Terminal Services - Remote Desktop Web Connection
Introduction to Remote Desktop Web Connection
If you are familiar with Microsoft's Outlook Web Access (OWA), then Remote Desktop Web Connection is a logical extension of those thin client principles. From the Remote Desktop client's point of view, you simply open a browser window and receive the XP Desktop. From the Windows 2003 Server point of view, it's Terminal Service business as usual thanks to IIS and the TSWEB virtual directory.
Topics for Remote Desktop Web Connection
Let us assume that your users' machines do not have XP or Vista. If they had XP or Vista then they won't need Remote Desktop very often. However, you would like to provide these old machines with the XP desktop experience, so you deploy the Web Connection version of Remote Desktop. As luck would have it, you have already installed Terminal Services on your Windows 2003 Server.
These days every computer operation is web based, OWA, RPC over http, OMA, and http printing. So a Web Connection for terminal services is just a logical continuation of this trend to do everything in a browser. Your mind may be racing ahead thinking of benefits such as easy rollout, support for roaming users and no need to buy new workstations.
One company that I know supplies logon accounts for its partners and allows them to view its products via a Remote Desktop Web Connection. The partners are impressed with the technology (and the merchandise).
SolarWinds' Network Performance Monitor will help you discover what's happening on your network. This utility will also guide you through troubleshooting; the dashboard will indicate whether the root cause is a broken link, faulty equipment or resource overload.
Perhaps the NPM's best feature is the way it suggests solutions to network problems. Its second best feature is the ability to monitor the health of individual VMware virtual machines. If you are interested in troubleshooting, and creating network maps, then I recommend that you give this Network Performance Monitor a try.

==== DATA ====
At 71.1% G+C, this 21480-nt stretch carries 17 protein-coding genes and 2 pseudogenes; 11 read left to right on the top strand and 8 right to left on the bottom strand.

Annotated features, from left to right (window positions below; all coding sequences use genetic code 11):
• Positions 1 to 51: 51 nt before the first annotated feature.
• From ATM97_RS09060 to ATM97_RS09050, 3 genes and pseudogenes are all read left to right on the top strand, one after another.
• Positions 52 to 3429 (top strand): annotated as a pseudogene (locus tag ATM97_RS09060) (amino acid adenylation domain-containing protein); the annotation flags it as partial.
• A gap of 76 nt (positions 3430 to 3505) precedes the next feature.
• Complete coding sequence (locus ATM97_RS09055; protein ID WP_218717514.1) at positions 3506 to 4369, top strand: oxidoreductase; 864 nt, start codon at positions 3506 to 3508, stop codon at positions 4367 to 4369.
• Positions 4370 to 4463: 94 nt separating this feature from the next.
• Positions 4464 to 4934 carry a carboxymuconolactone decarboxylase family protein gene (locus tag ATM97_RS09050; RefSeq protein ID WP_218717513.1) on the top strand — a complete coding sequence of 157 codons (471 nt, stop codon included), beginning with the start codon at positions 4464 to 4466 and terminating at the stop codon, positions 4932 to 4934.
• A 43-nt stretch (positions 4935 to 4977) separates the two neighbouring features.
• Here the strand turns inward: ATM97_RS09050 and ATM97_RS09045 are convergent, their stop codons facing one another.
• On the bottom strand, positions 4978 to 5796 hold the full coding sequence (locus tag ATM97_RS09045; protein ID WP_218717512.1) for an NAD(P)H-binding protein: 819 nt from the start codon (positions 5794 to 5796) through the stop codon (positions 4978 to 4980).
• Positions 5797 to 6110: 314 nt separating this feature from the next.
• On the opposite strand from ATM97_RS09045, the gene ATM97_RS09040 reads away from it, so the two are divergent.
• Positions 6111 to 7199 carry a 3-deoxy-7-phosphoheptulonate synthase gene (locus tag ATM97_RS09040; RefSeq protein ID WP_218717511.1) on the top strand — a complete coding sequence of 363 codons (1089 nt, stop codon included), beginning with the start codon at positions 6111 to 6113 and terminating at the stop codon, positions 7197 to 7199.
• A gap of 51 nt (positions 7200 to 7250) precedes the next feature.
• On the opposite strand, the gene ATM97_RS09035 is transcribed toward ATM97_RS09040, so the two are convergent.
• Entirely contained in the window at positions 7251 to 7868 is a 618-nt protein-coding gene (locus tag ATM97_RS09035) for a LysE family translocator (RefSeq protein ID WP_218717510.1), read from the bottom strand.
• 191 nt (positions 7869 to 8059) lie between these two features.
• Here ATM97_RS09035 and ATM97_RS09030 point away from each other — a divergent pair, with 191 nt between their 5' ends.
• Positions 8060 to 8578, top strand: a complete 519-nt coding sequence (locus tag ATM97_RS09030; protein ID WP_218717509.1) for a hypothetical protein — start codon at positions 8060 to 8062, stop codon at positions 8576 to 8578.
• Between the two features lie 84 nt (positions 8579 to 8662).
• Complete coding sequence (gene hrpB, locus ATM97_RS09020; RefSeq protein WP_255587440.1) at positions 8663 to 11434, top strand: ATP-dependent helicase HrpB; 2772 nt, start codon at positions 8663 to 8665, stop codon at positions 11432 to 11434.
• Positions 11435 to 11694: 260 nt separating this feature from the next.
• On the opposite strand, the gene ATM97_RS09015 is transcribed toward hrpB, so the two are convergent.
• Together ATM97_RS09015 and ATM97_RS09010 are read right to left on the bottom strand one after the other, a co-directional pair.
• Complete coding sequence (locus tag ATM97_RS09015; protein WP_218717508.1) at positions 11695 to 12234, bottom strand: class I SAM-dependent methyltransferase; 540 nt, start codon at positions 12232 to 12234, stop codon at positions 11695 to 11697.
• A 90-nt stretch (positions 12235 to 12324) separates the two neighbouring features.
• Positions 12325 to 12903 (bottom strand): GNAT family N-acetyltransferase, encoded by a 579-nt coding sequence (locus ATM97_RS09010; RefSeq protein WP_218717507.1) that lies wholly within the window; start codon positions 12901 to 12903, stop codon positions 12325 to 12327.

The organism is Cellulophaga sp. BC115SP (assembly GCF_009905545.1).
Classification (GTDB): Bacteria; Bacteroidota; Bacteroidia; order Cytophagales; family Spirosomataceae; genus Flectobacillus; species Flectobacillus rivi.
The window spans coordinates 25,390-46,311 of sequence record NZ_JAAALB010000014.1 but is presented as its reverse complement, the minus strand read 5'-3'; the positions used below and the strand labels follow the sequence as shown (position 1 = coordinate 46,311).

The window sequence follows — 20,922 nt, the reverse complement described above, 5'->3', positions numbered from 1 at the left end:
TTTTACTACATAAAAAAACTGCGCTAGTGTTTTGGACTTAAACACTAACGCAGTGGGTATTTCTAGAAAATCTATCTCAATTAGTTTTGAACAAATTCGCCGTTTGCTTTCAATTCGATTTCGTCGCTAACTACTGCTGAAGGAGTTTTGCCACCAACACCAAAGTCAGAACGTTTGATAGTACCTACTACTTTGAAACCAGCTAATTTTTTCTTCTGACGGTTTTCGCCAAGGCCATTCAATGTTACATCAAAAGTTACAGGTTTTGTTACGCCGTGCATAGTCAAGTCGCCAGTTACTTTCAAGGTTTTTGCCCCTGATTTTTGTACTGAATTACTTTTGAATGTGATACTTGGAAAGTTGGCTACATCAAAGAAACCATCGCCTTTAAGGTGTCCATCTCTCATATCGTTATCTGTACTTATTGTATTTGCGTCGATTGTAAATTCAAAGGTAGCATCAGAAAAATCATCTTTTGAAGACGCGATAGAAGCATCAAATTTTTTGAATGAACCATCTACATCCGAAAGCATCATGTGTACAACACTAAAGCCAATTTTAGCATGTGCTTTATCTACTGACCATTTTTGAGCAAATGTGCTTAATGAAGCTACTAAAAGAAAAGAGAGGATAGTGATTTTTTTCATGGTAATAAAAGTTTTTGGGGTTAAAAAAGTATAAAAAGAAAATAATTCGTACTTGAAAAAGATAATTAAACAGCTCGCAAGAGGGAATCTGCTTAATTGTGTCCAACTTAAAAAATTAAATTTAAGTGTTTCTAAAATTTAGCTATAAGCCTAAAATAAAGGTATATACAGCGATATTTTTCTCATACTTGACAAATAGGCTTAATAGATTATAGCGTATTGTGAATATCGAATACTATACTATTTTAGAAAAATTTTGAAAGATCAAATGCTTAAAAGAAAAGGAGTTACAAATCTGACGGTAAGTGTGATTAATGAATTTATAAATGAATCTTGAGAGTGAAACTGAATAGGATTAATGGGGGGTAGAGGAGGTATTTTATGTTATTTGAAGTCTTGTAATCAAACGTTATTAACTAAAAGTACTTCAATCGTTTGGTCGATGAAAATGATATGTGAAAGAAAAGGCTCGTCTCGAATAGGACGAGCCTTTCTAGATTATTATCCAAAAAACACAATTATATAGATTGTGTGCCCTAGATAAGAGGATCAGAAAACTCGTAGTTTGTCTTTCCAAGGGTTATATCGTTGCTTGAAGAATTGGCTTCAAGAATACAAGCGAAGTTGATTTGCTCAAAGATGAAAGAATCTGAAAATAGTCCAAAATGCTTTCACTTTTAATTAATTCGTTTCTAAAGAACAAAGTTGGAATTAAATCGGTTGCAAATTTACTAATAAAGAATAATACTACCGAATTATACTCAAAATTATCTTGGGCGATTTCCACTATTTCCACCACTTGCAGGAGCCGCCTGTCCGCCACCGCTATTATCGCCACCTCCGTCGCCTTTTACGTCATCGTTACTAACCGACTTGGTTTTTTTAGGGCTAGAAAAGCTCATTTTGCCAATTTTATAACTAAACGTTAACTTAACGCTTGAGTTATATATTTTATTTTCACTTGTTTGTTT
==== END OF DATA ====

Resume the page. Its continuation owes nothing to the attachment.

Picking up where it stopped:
Do you trust Microsoft! Providing you trust the Microsoft Windows Publisher, installing the Web connection is easy.
In the browser address type http:// yourserver/tsweb/. Substitute yourserver with the name of your real Windows 2003 Terminal Services machine. Tsweb is the name of the virtual directory created automatically at the default website.
Click on Install and the Remote Desktop ActiveX Control will automatically decompress the file and install the necessary controls to enable your Web Connection.
Once you allow Microsoft's ActiveX Control to install its .cab files, then all you need to do is type the name of the Windows 2003 Terminal Server in the dialog box.
I prefer to tick the box which says 'Send logon information for this connection'. My reasoning is that I like to type my name and password before clicking connect. However this is not compulsory for getting your Remote Desktop Web Connection.
About the only obstruction to a smooth connection would be firewall problems. So make sure that your firewall opens both port 80 for the web and 3389 for Remote Desktop.
SolarWinds have produced three Active Directory add-ons. These free utilities have been approved by Microsoft, and will help to manage your domain by:
If you check the Terminal Services machine, you should find that Windows Server 2003 automatically added a Virtual directory called TSWeb. Apart from making sure that the World Wide Web Publishing Services has not been disabled, and has started there is no extra configuration at the server end.
While you are checking the Windows 2003 WWW service, take the opportunity to find and examine the Terminal Services group of services. What you should find is that the Terminal Services, and the Terminal Service Licensing are started, but the Terminal Services Session Directory is disabled. Do not be alarmed that the later service is disabled as it is only needed if you have clustering.
What appeals most about Remote Desktop Web Connection is its simplicity. The only trick to setup is accepting Microsoft's ActiveX Control. Only the most hardened user will fail to be impressed when they receive the full XP desktop in a browser window. For you, maybe the Web Connection is an extension of a system like OWA that you know already.
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